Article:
10]   The fact that the respondent showed proof of his purchase of the suit land in my view was not a very strong advantage over the 1st appellant because it was not the land but its boundaries that was more in issue. What was not in dispute was the fact that both the 1st appellant and respondent owned land in the vicinity of the locus and that they were immediate neighbors. The point in contention was the feature of the boundary and in which district the suit land was found. Although the judgment indicates that the Magistrate was conscious of those two important matters in dispute, he failed to properly record evidence and to adduce it in manner that should have given a fair and just outcome. The following are my reasons.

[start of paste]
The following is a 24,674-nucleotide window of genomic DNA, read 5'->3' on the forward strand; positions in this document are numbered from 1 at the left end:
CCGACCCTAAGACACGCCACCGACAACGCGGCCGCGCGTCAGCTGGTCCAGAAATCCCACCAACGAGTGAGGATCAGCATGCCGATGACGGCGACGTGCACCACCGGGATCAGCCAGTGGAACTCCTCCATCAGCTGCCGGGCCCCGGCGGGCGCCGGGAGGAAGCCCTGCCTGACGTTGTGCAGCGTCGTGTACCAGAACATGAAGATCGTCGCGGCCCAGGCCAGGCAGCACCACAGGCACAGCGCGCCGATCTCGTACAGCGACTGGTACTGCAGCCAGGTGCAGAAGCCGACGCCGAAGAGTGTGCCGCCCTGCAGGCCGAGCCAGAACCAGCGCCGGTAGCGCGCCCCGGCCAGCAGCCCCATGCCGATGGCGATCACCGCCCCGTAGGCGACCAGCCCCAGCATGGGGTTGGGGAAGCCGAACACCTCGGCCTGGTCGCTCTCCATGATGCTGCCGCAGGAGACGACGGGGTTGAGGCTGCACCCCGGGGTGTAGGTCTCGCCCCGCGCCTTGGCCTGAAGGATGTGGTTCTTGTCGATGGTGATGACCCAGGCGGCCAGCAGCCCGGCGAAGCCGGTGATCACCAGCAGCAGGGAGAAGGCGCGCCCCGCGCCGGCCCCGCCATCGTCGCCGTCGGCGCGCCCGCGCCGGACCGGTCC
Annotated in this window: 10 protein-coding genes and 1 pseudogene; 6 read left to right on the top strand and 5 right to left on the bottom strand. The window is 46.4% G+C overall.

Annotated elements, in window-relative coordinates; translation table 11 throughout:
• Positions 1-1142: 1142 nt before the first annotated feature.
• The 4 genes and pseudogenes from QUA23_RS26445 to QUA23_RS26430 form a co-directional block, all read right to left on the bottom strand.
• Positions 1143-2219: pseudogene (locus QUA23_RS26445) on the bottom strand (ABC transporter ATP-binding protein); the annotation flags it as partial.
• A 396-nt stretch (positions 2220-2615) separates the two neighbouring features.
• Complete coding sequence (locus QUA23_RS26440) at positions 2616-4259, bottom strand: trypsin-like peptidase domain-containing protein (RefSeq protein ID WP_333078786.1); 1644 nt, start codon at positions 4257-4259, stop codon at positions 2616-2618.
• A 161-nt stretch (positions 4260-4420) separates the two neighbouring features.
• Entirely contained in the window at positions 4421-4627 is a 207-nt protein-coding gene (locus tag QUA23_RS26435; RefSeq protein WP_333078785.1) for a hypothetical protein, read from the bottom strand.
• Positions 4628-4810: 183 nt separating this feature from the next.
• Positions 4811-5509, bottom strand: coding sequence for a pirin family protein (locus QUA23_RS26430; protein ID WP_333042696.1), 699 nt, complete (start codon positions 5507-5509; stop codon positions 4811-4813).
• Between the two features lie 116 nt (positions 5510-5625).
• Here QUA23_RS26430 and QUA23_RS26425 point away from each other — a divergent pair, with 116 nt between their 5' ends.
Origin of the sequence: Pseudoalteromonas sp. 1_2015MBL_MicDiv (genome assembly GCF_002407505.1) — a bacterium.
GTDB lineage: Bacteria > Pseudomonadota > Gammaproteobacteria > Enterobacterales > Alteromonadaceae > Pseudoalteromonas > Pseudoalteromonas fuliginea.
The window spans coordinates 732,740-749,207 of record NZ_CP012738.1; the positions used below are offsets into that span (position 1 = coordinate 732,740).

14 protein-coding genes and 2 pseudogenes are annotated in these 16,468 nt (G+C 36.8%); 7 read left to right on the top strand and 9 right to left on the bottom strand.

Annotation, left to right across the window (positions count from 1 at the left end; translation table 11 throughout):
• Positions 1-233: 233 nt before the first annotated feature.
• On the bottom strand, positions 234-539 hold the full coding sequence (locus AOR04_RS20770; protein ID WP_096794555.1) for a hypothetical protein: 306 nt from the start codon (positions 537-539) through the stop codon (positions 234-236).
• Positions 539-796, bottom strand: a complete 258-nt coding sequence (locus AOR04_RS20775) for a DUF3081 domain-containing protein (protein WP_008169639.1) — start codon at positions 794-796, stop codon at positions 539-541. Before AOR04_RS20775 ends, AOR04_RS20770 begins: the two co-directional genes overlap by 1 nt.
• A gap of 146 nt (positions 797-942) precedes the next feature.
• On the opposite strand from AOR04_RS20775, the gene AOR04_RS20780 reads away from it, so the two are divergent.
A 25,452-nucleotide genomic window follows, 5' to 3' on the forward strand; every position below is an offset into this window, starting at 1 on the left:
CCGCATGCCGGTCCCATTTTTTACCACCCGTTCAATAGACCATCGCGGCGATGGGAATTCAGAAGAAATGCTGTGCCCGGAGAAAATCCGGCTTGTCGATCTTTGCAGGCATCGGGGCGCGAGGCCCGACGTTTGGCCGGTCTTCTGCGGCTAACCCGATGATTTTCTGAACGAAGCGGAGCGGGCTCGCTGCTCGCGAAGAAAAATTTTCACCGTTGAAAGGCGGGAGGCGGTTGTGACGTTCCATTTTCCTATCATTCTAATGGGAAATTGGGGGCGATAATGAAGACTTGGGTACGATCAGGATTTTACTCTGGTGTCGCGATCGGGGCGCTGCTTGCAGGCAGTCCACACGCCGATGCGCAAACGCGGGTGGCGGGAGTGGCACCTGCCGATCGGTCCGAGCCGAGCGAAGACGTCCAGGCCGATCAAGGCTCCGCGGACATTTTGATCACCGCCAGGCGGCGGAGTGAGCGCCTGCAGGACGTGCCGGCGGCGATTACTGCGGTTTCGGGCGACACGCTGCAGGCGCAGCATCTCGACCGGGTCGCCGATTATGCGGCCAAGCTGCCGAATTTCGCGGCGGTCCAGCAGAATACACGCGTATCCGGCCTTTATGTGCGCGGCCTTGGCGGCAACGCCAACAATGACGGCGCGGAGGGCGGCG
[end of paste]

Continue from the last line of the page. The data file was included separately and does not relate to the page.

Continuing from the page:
11]   The respondent and his witnesses admitted that there were no boundary marks separating his and the 1st respondent’s land but that a cattle track that had existed for very long, and was still evident on the ground, marked their boundary. On the other hand, although the 1st respondent admitted the existence of the cattle track, he stated that the boundary was marked by a trench which him and his witnesses claimed was a distance of about 200 meters from the location of the cattle track. The issue of the alleged boundary thus became a crucial fact in dispute, which unfortunately was not very well handled by the Magistrate.